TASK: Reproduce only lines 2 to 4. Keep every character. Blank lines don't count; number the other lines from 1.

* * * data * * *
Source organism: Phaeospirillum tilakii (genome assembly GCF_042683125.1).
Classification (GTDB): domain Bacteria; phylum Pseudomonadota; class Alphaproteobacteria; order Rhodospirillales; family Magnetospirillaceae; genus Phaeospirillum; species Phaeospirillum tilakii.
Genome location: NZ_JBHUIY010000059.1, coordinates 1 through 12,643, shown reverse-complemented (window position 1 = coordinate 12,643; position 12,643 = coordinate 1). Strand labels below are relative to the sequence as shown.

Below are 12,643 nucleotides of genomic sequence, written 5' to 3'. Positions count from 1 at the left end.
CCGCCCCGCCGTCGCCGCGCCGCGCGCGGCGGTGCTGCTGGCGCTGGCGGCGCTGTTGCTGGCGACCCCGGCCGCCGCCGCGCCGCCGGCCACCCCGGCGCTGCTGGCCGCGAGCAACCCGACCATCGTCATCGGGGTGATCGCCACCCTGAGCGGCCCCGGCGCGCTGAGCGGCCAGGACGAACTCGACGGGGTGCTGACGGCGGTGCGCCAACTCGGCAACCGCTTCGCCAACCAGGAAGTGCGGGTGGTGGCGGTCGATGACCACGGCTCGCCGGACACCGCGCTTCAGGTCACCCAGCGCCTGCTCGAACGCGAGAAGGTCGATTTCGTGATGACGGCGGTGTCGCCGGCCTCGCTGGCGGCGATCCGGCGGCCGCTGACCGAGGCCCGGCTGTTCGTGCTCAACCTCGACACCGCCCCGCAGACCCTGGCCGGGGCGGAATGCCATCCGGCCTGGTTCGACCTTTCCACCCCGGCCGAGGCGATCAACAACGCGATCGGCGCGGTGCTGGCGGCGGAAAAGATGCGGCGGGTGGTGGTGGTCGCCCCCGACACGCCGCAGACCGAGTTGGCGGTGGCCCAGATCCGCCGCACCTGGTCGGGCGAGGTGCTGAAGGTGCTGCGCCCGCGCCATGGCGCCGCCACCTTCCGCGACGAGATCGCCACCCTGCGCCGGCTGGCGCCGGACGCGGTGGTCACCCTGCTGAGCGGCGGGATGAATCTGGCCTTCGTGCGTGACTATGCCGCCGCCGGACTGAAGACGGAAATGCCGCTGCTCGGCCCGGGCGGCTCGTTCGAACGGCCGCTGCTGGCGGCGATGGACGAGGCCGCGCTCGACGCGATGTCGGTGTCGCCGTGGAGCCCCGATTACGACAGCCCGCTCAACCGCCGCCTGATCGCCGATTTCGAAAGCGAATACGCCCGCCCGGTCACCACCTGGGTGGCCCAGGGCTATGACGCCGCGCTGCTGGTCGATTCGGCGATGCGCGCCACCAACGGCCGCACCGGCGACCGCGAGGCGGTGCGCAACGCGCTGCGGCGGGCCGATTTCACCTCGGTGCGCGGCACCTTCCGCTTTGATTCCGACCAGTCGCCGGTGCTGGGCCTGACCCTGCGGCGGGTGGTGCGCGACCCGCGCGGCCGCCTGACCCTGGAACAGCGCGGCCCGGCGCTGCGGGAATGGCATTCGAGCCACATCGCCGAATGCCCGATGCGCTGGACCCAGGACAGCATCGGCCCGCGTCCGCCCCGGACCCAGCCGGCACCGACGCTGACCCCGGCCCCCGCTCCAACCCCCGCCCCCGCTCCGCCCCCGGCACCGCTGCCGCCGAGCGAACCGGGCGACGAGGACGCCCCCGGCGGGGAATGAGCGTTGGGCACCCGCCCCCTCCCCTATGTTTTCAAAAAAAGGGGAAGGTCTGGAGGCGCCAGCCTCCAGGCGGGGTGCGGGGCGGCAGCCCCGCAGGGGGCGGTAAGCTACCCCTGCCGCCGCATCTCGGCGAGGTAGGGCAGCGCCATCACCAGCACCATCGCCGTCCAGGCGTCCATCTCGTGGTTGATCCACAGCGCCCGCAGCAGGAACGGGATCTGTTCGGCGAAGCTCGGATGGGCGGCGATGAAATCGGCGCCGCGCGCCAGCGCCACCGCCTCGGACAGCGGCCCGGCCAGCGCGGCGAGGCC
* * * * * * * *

Classification (GTDB): domain Bacteria; phylum Pseudomonadota; class Alphaproteobacteria; order Rhodospirillales; family Magnetospirillaceae; genus Phaeospirillum; species Phaeospirillum tilakii.
Genome location: NZ_JBHUIY010000059.1, coordinates 1 through 12,643, shown reverse-complemented (window position 1 = coordinate 12,643; position 12,643 = coordinate 1). Strand labels below are relative to the sequence as shown.

Below are 12,643 nucleotides of genomic sequence, written 5' to 3'. Positions count from 1 at the left end.